The Poor Whites of the South live altogether in the country, in hilly and mountainous regions generally, in communities by themselves, and far removed, from the wealthy and refined settlements. Why it is they always select the hilly, and consequently unproductive districts for their homes, we know not. It can not be, however, as urged by the abolitionists, because the slaveholders have seized on all the fertile lands; for it is well known, that some of the most inexhaustible soils in the South have never yet felt the touch of the ploughshare in their virgin bosoms, and are still to be had at government prices. Neither can it be pleaded in behalf of the Poor White Trash, that they object to labor by the side of slaves (see note 1); for, as we have already shown, the Southern Yeomanry, who, as a class, are poor, work habitually in company with negroes, and usually prefer to own a homestead in the neighborhood of wealthy planters. We apprehend, therefore, that it is a natural feeling with Messrs. Rag Tag and Bobtail--an idiosyncrasy for which they themselves can assign no good reason--why they delight to build their pine-pole cabins among the sterile sand hills, or in the very heart of the dismal solitude of the burr-oak or pine barrens. We remember to have heard an overseer who had spent some time among the Sandhillers, relate something like the following anecdote of a youthful Bobtail whom he persuaded to accompany him out of the hill-country into the nearest alluvial bottoms, where there was any number of extensive plantations in a high state of cultivation, which will aptly illustrate this peculiarity of the class. So soon as the juvenile Bobtail reached the open country, his eyes began to dilate, and his whole manner and expression indicated bewilderment and uneasiness. "Bedadseized!" exclaimed he at last, " ef this yere ked'ntry haint got nary sign ov er tree! How in thunder duz folks live down yere? By G-o-r-j! this beats all that Uncle Snipes tells about Carlina. Tell yer what, I'm goin' ter make tracks fur dad's--yer heer my horn toot!" And he did make tracks for dad's, sure enough.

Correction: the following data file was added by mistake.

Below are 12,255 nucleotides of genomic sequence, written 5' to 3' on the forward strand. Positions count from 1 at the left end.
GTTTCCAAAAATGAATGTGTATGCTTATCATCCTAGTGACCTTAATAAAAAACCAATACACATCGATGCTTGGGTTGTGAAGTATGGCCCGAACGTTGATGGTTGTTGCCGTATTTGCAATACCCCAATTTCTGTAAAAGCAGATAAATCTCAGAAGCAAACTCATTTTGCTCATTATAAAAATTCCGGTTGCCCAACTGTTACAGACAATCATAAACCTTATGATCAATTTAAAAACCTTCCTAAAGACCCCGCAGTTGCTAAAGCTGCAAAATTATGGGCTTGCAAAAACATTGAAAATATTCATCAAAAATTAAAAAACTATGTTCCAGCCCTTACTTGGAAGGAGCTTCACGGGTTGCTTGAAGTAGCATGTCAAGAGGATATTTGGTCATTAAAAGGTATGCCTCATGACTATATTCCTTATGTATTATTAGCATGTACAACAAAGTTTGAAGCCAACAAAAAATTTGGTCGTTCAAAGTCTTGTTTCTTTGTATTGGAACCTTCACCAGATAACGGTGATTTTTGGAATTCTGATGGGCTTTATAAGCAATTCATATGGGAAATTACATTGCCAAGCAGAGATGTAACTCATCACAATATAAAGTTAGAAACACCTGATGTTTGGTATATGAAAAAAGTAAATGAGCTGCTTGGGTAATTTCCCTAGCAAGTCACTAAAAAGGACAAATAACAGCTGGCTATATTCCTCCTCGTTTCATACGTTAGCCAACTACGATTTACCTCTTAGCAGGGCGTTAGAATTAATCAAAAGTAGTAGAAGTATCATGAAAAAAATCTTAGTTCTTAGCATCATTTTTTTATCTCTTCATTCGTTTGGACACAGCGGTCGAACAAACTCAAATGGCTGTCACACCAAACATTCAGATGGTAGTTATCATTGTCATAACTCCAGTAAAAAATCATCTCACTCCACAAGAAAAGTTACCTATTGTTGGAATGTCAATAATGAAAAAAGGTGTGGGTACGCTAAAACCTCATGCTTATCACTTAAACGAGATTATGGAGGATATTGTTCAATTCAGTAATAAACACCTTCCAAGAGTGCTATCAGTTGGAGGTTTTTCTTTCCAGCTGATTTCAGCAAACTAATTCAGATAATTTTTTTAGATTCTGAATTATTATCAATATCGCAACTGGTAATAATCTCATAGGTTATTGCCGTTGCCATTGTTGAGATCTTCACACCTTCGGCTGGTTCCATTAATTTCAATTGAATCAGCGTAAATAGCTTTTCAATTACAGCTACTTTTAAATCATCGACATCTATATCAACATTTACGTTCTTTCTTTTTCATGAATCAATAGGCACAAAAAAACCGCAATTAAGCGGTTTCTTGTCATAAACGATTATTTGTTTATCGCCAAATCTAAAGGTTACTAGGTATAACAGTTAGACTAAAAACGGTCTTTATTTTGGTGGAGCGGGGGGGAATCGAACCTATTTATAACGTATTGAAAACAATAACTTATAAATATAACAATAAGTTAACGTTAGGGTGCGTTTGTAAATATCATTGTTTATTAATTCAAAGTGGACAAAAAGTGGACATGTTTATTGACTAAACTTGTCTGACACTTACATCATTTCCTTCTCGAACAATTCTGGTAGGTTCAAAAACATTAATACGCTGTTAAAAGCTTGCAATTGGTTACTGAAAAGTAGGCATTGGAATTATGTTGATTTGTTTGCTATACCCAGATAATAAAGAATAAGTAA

And the biggest reason that the materialistic Southern elites despised the "poor white trash":

Panics, financial pressures, and the like, are unknown amongst them, and about the only crisis of which they know any thing, is when a poor fellow is called upon to "shuffle off this mortal coil." Money, in truth, is almost a perfectly unknown commodity in their midst, and nearly all of their trafficking is carried on by means of barter alone. In their currency a cow is considered worth so much, a horse so much, a dog so much, a fat buck so much, a wild-turkey so much, a coon-skin so much, et cetera, et cetera; and by these values almost every thing else is rated. Dollars and dimes, or pounds, shillings and pence, they never bother their brains any great deal about.